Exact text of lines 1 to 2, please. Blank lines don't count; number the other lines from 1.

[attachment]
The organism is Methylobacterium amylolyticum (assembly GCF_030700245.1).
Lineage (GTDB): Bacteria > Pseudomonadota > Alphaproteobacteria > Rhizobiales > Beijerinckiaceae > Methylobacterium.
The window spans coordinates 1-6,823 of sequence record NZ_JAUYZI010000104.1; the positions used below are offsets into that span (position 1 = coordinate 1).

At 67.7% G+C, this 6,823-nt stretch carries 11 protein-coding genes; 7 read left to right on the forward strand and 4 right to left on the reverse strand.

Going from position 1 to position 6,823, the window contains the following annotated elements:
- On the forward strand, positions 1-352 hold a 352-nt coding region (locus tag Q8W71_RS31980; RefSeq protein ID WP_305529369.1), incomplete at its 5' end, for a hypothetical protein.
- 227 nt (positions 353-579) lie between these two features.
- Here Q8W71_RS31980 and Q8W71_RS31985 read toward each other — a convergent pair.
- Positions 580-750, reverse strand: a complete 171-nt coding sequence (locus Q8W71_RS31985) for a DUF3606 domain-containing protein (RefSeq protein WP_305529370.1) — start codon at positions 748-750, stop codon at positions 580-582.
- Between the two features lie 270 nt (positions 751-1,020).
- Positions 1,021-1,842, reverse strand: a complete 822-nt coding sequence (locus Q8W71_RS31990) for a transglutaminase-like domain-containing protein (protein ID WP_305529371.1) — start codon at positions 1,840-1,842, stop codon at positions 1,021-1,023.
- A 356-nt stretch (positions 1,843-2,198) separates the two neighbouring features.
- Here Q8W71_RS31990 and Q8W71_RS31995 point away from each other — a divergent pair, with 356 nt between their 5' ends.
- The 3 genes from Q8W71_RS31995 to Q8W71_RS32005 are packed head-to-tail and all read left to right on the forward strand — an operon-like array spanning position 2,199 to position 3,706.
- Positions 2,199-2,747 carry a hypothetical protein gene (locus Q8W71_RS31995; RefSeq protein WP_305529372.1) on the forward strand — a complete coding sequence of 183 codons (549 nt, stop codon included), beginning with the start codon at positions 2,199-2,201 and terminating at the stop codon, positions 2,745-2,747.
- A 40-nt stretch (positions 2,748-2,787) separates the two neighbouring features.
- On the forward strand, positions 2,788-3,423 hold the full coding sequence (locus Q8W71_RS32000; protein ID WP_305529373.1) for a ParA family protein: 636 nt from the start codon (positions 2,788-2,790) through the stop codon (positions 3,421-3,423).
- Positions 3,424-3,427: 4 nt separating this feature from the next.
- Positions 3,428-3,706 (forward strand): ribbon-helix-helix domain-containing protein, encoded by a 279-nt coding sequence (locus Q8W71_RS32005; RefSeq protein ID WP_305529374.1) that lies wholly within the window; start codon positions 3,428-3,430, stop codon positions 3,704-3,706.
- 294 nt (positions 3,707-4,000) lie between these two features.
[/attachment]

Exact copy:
The organism is Methylobacterium amylolyticum (assembly GCF_030700245.1).
Lineage (GTDB): Bacteria > Pseudomonadota > Alphaproteobacteria > Rhizobiales > Beijerinckiaceae > Methylobacterium.